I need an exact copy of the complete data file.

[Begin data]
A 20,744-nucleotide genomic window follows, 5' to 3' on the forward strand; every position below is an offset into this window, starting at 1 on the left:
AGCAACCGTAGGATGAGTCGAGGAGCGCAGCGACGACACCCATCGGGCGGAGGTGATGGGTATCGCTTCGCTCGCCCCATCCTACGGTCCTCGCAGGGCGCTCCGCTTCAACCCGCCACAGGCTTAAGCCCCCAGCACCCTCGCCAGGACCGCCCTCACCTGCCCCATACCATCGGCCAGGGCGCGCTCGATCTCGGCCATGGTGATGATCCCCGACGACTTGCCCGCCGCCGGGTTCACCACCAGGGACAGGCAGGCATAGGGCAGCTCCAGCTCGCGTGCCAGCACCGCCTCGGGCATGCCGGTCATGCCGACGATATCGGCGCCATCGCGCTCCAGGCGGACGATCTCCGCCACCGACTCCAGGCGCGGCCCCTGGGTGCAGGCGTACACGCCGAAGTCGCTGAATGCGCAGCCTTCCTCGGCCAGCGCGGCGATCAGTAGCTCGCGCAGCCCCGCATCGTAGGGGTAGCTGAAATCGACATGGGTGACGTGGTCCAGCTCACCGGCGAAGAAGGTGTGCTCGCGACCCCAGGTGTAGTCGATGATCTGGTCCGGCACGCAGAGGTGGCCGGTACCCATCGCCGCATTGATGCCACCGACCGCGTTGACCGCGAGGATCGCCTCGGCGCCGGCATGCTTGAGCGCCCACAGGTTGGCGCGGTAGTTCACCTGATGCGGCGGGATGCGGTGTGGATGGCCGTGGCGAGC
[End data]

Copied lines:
A 20,744-nucleotide genomic window follows, 5' to 3' on the forward strand; every position below is an offset into this window, starting at 1 on the left:
AGCAACCGTAGGATGAGTCGAGGAGCGCAGCGACGACACCCATCGGGCGGAGGTGATGGGTATCGCTTCGCTCGCCCCATCCTACGGTCCTCGCAGGGCGCTCCGCTTCAACCCGCCACAGGCTTAAGCCCCCAGCACCCTCGCCAGGACCGCCCTCACCTGCCCCATACCATCGGCCAGGGCGCGCTCGATCTCGGCCATGGTGATGATCCCCGACGACTTGCCCGCCGCCGGGTTCACCACCAGGGACAGGCAGGCATAGGGCAGCTCCAGCTCGCGTGCCAGCACCGCCTCGGGCATGCCGGTCATGCCGACGATATCGGCGCCATCGCGCTCCAGGCGGACGATCTCCGCCACCGACTCCAGGCGCGGCCCCTGGGTGCAGGCGTACACGCCGAAGTCGCTGAATGCGCAGCCTTCCTCGGCCAGCGCGGCGATCAGTAGCTCGCGCAGCCCCGCATCGTAGGGGTAGCTGAAATCGACATGGGTGACGTGGTCCAGCTCACCGGCGAAGAAGGTGTGCTCGCGACCCCAGGTGTAGTCGATGATCTGGTCCGGCACGCAGAGGTGGCCGGTACCCATCGCCGCATTGATGCCACCGACCGCGTTGACCGCGAGGATCGCCTCGGCGCCGGCATGCTTGAGCGCCCACAGGTTGGCGCGGTAGTTCACCTGATGCGGCGGGATGCGGTGTGGATGGCCGTGGCGAGC